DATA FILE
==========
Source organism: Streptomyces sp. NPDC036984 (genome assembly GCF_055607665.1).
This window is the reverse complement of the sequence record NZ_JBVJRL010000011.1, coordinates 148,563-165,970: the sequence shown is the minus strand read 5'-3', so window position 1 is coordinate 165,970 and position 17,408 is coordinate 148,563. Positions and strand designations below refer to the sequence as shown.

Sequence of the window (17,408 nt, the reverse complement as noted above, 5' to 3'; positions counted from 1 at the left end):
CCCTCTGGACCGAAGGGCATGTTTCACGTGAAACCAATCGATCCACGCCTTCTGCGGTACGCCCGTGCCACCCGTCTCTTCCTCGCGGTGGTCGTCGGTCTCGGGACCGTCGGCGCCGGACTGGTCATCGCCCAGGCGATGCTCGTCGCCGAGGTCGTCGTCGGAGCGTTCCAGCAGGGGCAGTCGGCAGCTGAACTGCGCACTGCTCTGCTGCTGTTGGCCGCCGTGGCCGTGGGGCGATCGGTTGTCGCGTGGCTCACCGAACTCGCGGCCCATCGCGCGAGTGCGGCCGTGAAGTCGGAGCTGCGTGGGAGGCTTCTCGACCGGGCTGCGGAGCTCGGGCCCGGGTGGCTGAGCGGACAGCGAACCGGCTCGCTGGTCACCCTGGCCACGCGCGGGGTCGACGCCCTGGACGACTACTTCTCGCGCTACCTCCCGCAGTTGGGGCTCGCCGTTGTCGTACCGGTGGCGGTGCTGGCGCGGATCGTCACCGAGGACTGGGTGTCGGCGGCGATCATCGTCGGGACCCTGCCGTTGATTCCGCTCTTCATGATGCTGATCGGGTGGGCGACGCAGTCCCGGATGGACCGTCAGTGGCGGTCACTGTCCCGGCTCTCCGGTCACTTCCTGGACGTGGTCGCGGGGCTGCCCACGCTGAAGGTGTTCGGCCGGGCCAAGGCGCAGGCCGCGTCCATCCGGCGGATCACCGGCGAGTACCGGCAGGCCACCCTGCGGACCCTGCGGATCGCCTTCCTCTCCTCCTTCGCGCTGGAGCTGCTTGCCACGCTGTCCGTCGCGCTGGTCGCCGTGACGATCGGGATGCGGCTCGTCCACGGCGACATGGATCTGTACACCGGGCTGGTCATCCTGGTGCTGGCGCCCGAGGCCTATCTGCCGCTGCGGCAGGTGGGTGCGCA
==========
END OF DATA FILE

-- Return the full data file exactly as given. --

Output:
Source organism: Streptomyces sp. NPDC036984 (genome assembly GCF_055607665.1).
This window is the reverse complement of the sequence record NZ_JBVJRL010000011.1, coordinates 148,563-165,970: the sequence shown is the minus strand read 5'-3', so window position 1 is coordinate 165,970 and position 17,408 is coordinate 148,563. Positions and strand designations below refer to the sequence as shown.

Sequence of the window (17,408 nt, the reverse complement as noted above, 5' to 3'; positions counted from 1 at the left end):
CCCTCTGGACCGAAGGGCATGTTTCACGTGAAACCAATCGATCCACGCCTTCTGCGGTACGCCCGTGCCACCCGTCTCTTCCTCGCGGTGGTCGTCGGTCTCGGGACCGTCGGCGCCGGACTGGTCATCGCCCAGGCGATGCTCGTCGCCGAGGTCGTCGTCGGAGCGTTCCAGCAGGGGCAGTCGGCAGCTGAACTGCGCACTGCTCTGCTGCTGTTGGCCGCCGTGGCCGTGGGGCGATCGGTTGTCGCGTGGCTCACCGAACTCGCGGCCCATCGCGCGAGTGCGGCCGTGAAGTCGGAGCTGCGTGGGAGGCTTCTCGACCGGGCTGCGGAGCTCGGGCCCGGGTGGCTGAGCGGACAGCGAACCGGCTCGCTGGTCACCCTGGCCACGCGCGGGGTCGACGCCCTGGACGACTACTTCTCGCGCTACCTCCCGCAGTTGGGGCTCGCCGTTGTCGTACCGGTGGCGGTGCTGGCGCGGATCGTCACCGAGGACTGGGTGTCGGCGGCGATCATCGTCGGGACCCTGCCGTTGATTCCGCTCTTCATGATGCTGATCGGGTGGGCGACGCAGTCCCGGATGGACCGTCAGTGGCGGTCACTGTCCCGGCTCTCCGGTCACTTCCTGGACGTGGTCGCGGGGCTGCCCACGCTGAAGGTGTTCGGCCGGGCCAAGGCGCAGGCCGCGTCCATCCGGCGGATCACCGGCGAGTACCGGCAGGCCACCCTGCGGACCCTGCGGATCGCCTTCCTCTCCTCCTTCGCGCTGGAGCTGCTTGCCACGCTGTCCGTCGCGCTGGTCGCCGTGACGATCGGGATGCGGCTCGTCCACGGCGACATGGATCTGTACACCGGGCTGGTCATCCTGGTGCTGGCGCCCGAGGCCTATCTGCCGCTGCGGCAGGTGGGTGCGCA